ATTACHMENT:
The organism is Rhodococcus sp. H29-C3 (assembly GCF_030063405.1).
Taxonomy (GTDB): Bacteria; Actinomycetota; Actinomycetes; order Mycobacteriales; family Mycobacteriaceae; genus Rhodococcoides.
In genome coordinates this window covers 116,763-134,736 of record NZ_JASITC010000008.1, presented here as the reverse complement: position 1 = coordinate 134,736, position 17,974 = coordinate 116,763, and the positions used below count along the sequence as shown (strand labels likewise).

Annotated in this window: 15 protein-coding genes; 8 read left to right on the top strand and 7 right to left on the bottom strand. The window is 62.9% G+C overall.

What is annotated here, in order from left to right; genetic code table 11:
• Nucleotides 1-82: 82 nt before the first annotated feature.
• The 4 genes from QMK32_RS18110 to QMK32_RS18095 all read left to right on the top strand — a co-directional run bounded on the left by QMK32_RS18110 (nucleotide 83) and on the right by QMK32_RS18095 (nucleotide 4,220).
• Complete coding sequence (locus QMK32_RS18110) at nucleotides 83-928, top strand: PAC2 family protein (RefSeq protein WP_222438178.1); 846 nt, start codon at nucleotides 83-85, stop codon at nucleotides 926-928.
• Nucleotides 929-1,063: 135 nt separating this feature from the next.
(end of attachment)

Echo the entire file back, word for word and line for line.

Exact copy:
The organism is Rhodococcus sp. H29-C3 (assembly GCF_030063405.1).
Taxonomy (GTDB): Bacteria; Actinomycetota; Actinomycetes; order Mycobacteriales; family Mycobacteriaceae; genus Rhodococcoides.
In genome coordinates this window covers 116,763-134,736 of record NZ_JASITC010000008.1, presented here as the reverse complement: position 1 = coordinate 134,736, position 17,974 = coordinate 116,763, and the positions used below count along the sequence as shown (strand labels likewise).

Annotated in this window: 15 protein-coding genes; 8 read left to right on the top strand and 7 right to left on the bottom strand. The window is 62.9% G+C overall.

What is annotated here, in order from left to right; genetic code table 11:
• Nucleotides 1-82: 82 nt before the first annotated feature.
• The 4 genes from QMK32_RS18110 to QMK32_RS18095 all read left to right on the top strand — a co-directional run bounded on the left by QMK32_RS18110 (nucleotide 83) and on the right by QMK32_RS18095 (nucleotide 4,220).
• Complete coding sequence (locus QMK32_RS18110) at nucleotides 83-928, top strand: PAC2 family protein (RefSeq protein WP_222438178.1); 846 nt, start codon at nucleotides 83-85, stop codon at nucleotides 926-928.
• Nucleotides 929-1,063: 135 nt separating this feature from the next.